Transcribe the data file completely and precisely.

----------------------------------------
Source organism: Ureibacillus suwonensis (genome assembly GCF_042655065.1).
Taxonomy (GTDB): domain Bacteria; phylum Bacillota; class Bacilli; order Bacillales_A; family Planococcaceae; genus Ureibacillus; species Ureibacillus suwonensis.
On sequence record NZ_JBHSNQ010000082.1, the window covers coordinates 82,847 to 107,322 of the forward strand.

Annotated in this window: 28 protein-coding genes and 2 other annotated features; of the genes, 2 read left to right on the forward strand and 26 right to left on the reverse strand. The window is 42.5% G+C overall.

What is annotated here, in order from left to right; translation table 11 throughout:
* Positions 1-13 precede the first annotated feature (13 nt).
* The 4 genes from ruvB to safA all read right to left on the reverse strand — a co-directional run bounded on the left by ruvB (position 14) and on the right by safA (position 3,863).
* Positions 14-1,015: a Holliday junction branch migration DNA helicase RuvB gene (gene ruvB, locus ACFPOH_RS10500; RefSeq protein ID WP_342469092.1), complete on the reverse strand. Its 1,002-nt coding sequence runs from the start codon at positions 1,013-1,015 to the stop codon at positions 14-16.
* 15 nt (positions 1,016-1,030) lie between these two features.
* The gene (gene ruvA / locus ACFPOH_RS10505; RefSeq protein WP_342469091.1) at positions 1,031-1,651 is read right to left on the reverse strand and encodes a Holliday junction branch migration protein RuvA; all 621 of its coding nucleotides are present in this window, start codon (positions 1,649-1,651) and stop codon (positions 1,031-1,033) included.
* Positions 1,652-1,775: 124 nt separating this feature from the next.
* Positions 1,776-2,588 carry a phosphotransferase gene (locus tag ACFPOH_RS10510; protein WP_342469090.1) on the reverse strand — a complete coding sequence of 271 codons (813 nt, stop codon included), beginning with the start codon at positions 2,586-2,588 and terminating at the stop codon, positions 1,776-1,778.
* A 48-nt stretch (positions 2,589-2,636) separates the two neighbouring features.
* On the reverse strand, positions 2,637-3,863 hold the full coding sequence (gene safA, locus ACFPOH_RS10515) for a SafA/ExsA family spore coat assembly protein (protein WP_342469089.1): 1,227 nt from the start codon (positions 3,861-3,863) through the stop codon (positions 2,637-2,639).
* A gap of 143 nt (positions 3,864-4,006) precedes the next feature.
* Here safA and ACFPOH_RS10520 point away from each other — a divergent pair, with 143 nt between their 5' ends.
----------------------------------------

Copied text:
Source organism: Ureibacillus suwonensis (genome assembly GCF_042655065.1).
Taxonomy (GTDB): domain Bacteria; phylum Bacillota; class Bacilli; order Bacillales_A; family Planococcaceae; genus Ureibacillus; species Ureibacillus suwonensis.
On sequence record NZ_JBHSNQ010000082.1, the window covers coordinates 82,847 to 107,322 of the forward strand.

Annotated in this window: 28 protein-coding genes and 2 other annotated features; of the genes, 2 read left to right on the forward strand and 26 right to left on the reverse strand. The window is 42.5% G+C overall.

What is annotated here, in order from left to right; translation table 11 throughout:
* Positions 1-13 precede the first annotated feature (13 nt).
* The 4 genes from ruvB to safA all read right to left on the reverse strand — a co-directional run bounded on the left by ruvB (position 14) and on the right by safA (position 3,863).
* Positions 14-1,015: a Holliday junction branch migration DNA helicase RuvB gene (gene ruvB, locus ACFPOH_RS10500; RefSeq protein ID WP_342469092.1), complete on the reverse strand. Its 1,002-nt coding sequence runs from the start codon at positions 1,013-1,015 to the stop codon at positions 14-16.
* 15 nt (positions 1,016-1,030) lie between these two features.
* The gene (gene ruvA / locus ACFPOH_RS10505; RefSeq protein WP_342469091.1) at positions 1,031-1,651 is read right to left on the reverse strand and encodes a Holliday junction branch migration protein RuvA; all 621 of its coding nucleotides are present in this window, start codon (positions 1,649-1,651) and stop codon (positions 1,031-1,033) included.
* Positions 1,652-1,775: 124 nt separating this feature from the next.
* Positions 1,776-2,588 carry a phosphotransferase gene (locus tag ACFPOH_RS10510; protein WP_342469090.1) on the reverse strand — a complete coding sequence of 271 codons (813 nt, stop codon included), beginning with the start codon at positions 2,586-2,588 and terminating at the stop codon, positions 1,776-1,778.
* A 48-nt stretch (positions 2,589-2,636) separates the two neighbouring features.
* On the reverse strand, positions 2,637-3,863 hold the full coding sequence (gene safA, locus ACFPOH_RS10515) for a SafA/ExsA family spore coat assembly protein (protein WP_342469089.1): 1,227 nt from the start codon (positions 3,861-3,863) through the stop codon (positions 2,637-2,639).
* A gap of 143 nt (positions 3,864-4,006) precedes the next feature.
* Here safA and ACFPOH_RS10520 point away from each other — a divergent pair, with 143 nt between their 5' ends.